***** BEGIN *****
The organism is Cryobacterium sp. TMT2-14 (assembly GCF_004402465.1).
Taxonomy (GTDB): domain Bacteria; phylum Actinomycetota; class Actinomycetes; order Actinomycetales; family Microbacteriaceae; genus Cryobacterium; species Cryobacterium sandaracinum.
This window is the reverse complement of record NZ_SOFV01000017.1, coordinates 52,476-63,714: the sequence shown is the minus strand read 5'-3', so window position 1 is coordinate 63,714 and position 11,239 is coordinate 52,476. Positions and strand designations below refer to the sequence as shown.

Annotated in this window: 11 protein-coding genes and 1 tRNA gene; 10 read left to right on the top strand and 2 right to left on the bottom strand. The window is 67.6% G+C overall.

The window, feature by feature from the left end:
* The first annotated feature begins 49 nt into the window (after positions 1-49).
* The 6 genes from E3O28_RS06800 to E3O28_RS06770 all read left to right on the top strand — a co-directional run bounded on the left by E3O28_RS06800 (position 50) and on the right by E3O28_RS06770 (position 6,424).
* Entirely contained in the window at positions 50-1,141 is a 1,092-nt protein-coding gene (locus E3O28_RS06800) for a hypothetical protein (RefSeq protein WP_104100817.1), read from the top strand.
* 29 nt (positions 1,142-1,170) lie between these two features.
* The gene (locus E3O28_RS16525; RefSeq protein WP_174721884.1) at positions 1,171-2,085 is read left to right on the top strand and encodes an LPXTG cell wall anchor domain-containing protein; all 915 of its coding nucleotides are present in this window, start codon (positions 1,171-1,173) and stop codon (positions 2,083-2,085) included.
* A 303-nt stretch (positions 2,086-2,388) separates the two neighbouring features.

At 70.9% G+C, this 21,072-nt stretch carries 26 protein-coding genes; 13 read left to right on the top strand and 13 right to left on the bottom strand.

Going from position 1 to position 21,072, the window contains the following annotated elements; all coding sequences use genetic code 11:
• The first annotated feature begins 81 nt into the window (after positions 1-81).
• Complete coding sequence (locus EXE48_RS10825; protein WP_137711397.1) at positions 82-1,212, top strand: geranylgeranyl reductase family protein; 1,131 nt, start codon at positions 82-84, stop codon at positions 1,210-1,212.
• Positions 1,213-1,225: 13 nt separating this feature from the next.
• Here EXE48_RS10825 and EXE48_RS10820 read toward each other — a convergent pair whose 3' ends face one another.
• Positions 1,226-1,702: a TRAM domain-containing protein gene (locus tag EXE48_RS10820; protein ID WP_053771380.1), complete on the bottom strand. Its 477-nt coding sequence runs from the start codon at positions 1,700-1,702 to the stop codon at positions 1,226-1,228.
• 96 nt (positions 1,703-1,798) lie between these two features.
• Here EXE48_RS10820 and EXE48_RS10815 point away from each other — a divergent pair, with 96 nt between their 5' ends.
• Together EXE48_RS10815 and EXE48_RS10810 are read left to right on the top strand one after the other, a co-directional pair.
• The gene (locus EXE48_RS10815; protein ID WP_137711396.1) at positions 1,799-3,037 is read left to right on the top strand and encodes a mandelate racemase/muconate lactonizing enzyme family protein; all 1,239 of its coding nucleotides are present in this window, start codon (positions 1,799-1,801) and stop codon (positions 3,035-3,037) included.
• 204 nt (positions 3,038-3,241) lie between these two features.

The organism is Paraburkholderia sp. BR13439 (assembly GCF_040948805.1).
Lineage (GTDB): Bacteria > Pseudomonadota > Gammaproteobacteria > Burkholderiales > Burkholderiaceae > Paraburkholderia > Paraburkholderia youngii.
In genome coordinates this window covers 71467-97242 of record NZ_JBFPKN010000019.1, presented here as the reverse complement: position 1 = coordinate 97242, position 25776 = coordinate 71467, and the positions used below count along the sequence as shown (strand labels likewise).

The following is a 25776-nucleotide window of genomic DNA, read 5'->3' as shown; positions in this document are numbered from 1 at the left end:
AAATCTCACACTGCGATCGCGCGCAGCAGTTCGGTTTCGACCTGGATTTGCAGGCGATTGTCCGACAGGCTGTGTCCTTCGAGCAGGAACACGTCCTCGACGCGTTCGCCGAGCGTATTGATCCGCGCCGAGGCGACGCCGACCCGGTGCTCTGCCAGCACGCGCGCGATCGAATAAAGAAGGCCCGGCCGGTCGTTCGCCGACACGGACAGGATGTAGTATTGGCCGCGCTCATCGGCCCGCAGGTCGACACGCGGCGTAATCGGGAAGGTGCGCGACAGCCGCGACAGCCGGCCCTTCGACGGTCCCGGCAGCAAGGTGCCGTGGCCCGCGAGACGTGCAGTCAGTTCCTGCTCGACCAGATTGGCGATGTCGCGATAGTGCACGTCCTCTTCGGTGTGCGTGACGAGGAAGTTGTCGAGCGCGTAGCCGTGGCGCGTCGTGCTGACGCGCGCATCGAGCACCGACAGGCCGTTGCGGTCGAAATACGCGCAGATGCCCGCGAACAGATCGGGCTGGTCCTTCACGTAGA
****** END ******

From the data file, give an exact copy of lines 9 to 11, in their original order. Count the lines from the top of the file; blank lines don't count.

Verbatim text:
* 29 nt (positions 1,142-1,170) lie between these two features.
* The gene (locus E3O28_RS16525; RefSeq protein WP_174721884.1) at positions 1,171-2,085 is read left to right on the top strand and encodes an LPXTG cell wall anchor domain-containing protein; all 915 of its coding nucleotides are present in this window, start codon (positions 1,171-1,173) and stop codon (positions 2,083-2,085) included.
* A 303-nt stretch (positions 2,086-2,388) separates the two neighbouring features.